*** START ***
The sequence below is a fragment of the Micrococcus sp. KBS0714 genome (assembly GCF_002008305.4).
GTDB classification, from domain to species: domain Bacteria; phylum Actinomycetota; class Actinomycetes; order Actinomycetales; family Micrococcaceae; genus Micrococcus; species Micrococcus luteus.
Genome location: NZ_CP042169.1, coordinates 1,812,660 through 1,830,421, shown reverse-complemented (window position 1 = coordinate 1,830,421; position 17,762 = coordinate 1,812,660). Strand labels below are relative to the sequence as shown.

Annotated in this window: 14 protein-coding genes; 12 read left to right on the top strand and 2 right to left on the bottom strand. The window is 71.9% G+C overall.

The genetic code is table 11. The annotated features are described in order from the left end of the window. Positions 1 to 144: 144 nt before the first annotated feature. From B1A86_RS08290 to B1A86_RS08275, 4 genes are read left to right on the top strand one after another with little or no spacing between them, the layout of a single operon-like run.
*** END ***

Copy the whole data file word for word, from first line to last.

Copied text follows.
The sequence below is a fragment of the Micrococcus sp. KBS0714 genome (assembly GCF_002008305.4).
GTDB classification, from domain to species: domain Bacteria; phylum Actinomycetota; class Actinomycetes; order Actinomycetales; family Micrococcaceae; genus Micrococcus; species Micrococcus luteus.
Genome location: NZ_CP042169.1, coordinates 1,812,660 through 1,830,421, shown reverse-complemented (window position 1 = coordinate 1,830,421; position 17,762 = coordinate 1,812,660). Strand labels below are relative to the sequence as shown.

Annotated in this window: 14 protein-coding genes; 12 read left to right on the top strand and 2 right to left on the bottom strand. The window is 71.9% G+C overall.

The genetic code is table 11. The annotated features are described in order from the left end of the window. Positions 1 to 144: 144 nt before the first annotated feature. From B1A86_RS08290 to B1A86_RS08275, 4 genes are read left to right on the top strand one after another with little or no spacing between them, the layout of a single operon-like run.